Economic uncertainty has never been higher in our lifetimes than it is now.

The quantifiable effects from coronavirus and the global shutdown it triggered remains as difficult to predict as April weather in Minnesota. Thanks to historic amounts of stimulus from Congress and the Federal Reserve, the stock market has dumped more sunshine than snow on weary investors in recent weeks. But while the S&P 500 recapturing half its losses certainly soothes some financial pain, a schizophrenic market remains clouded with questions.

At a time when shopping for toilet paper presents major quandaries, how do you look at your stock portfolio and decide whether to buy, sell or hold? Let your target allocation guide you.

If you do not have a formal long-term target allocation, add it to your priority list. And to be clear, when we say “buy, sell or hold,” we are referring to the decision about increasing, reducing, or maintain your current equity exposure.

Many individual investors, especially those who manage their own money, might argue a formal target allocation is unnecessary. In the institutional investment world, however, the absence of a target allocation is often a breach of fiduciary duty.

Organizations like endowments, foundations and pension funds have formal investment policies they rely upon to guide allocation decisions and rebalancing. These are entities with portfolios worth millions (or billions) of dollars shepherded by board members who themselves are often financial professionals. With very few exceptions, those investment policies include formal allocations that must maintained.

That’s not a coincidence. Building a formal allocation then proactively rebalancing those targets add discipline to the decisionmaking process. Institutions tend to record better long-term performance than individuals for the same reasons the average investor significantly underperforms the S&P 500. More discipline leads to less emotion, which results in better investment decisions.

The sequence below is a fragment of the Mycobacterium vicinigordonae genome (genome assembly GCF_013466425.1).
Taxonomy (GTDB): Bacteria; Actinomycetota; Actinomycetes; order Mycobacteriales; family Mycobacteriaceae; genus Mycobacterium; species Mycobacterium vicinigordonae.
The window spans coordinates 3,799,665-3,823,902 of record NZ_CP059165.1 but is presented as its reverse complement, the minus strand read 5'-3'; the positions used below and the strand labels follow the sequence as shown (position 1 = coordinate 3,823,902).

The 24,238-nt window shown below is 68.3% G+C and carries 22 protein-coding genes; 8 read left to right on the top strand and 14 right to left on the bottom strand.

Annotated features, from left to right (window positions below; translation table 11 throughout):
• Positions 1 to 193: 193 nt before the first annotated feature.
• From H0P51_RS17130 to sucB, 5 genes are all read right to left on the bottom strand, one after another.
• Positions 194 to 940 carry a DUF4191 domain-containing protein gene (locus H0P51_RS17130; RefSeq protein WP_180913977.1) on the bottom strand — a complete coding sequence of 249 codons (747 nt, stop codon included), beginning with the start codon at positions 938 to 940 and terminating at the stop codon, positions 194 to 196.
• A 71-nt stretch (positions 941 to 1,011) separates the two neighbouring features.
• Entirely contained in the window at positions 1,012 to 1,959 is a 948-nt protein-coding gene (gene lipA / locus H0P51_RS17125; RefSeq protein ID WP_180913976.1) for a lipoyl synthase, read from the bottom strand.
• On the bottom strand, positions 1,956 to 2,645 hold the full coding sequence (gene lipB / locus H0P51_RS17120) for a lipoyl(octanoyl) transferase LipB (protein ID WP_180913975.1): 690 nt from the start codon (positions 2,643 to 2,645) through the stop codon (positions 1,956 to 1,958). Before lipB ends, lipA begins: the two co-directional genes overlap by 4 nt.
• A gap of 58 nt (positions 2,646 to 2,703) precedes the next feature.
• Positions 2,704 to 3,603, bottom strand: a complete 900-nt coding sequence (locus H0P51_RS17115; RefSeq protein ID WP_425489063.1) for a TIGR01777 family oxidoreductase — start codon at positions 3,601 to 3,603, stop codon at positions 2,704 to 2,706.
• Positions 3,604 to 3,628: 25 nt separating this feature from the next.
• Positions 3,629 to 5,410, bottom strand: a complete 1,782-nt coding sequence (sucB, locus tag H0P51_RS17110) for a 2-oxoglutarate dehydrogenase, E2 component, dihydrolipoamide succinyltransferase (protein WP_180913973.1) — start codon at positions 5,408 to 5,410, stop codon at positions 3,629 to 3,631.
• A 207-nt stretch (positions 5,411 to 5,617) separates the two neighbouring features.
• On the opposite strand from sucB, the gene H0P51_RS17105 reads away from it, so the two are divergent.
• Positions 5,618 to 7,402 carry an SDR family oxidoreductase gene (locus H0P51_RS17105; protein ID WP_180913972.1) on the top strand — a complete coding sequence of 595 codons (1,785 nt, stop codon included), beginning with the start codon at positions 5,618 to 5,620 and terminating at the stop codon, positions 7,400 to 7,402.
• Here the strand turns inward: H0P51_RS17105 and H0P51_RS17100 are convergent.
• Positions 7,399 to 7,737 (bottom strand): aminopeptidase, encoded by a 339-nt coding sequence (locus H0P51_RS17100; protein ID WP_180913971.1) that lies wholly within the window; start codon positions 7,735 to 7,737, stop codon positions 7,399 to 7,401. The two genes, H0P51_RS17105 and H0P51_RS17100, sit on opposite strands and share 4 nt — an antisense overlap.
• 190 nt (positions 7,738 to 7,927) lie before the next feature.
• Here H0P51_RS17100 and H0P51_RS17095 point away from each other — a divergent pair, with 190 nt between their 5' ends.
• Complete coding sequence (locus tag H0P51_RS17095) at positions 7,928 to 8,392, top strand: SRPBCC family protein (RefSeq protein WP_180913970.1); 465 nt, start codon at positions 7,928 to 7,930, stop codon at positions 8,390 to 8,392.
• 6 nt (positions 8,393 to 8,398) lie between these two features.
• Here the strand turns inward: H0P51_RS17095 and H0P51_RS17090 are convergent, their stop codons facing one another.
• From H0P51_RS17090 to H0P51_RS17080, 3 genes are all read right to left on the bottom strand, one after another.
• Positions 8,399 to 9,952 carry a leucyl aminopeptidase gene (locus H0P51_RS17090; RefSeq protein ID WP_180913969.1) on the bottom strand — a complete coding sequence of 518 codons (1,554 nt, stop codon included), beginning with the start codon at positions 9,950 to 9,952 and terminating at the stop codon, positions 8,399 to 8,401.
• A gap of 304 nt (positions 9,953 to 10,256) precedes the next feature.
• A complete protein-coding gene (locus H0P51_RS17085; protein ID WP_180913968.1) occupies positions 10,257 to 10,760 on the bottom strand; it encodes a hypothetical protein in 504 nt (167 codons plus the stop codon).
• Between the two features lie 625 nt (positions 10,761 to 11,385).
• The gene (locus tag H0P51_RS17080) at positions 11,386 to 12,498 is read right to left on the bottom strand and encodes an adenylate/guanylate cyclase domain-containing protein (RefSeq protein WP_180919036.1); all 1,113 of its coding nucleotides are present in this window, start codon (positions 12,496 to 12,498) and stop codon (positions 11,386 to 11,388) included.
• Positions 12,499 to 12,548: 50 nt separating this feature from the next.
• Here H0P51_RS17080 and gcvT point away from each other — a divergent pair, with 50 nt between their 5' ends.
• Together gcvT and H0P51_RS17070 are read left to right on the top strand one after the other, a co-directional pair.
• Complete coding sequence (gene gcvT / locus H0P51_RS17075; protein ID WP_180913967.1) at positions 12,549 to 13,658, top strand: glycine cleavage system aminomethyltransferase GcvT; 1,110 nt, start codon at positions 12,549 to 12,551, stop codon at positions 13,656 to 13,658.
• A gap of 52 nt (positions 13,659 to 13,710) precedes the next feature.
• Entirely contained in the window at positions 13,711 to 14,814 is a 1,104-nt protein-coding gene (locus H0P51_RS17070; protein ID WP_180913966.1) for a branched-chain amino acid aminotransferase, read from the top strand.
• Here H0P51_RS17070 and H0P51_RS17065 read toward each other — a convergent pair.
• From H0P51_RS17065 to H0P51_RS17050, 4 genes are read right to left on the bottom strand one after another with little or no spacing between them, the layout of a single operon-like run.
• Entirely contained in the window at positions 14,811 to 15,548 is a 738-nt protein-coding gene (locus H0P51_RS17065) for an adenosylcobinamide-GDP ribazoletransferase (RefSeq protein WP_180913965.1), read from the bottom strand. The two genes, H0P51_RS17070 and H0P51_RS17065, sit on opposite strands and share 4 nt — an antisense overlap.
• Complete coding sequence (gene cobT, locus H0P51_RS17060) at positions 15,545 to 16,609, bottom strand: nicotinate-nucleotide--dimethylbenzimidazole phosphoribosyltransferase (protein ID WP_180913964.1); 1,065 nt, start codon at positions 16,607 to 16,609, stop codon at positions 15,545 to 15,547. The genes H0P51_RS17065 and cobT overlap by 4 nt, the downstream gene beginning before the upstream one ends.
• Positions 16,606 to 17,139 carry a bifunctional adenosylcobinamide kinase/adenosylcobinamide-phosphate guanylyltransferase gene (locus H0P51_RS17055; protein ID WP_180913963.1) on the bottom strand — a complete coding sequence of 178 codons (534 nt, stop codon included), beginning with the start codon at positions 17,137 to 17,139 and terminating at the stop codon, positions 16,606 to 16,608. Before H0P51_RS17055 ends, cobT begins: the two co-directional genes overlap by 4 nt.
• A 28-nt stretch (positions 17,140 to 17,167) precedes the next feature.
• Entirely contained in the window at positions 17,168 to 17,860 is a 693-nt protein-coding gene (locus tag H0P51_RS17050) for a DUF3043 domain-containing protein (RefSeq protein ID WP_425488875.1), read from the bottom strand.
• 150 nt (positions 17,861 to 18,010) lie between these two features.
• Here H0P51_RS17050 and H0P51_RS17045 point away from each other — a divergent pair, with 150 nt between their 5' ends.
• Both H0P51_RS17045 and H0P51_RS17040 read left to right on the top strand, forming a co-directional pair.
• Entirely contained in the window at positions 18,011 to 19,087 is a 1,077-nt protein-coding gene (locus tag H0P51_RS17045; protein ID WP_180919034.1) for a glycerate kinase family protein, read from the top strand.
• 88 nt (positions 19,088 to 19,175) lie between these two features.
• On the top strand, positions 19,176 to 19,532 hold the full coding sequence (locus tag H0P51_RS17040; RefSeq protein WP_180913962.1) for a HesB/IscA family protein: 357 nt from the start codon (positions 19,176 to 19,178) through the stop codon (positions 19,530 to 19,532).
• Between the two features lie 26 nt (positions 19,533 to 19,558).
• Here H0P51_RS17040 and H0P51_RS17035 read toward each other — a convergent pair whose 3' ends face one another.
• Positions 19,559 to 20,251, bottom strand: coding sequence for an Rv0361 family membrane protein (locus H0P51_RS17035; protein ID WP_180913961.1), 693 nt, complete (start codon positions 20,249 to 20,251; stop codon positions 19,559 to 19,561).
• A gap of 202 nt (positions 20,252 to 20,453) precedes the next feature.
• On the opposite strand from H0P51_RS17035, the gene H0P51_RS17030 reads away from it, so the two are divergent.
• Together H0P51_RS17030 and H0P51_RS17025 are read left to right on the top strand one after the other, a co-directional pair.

For individuals and families, a formal target allocation serves as a guidebook to help them navigate dangerous market conditions. We don’t need to look back very far to see the benefits this can offer. The fourth quarter of 2018 gave us the S&P’s first 20% sell-off (if you consider intraday movements) in nearly a decade. If you had an allocation target and stuck to it, you bought equities during that pullback.

Soon after, equities began a climb that resulted in annual gains around 30% in 2019. Sure, sticking to your target meant you probably sold equities a time or two as stock prices kept rising, but taking some profits and reducing risk looks pretty smart after the S&P just sunk to its lowest level in more than three years. Sticking to your target allocation means you would have forced yourself to buy stocks last month. Painful as it may have felt, that ultimately paid off too as the S&P bounced 30% in three weeks off its March 23 low.

In each of those periods, no one knew what would happen next, but that’s the point. Uncertain times are what disciplined strategies are made for. A target allocation will not guarantee outperformance. Statistically, though, it will improve your odds. Plus, it will make your decisionmaking process easier.

In uncertain times, that’s worth even more.

Ben Marks is chief investment officer at Marks Group Wealth Management in Minnetonka. He can be reached at ben.marks@marksgroup.com. Brett Angel is a senior wealth adviser at the firm.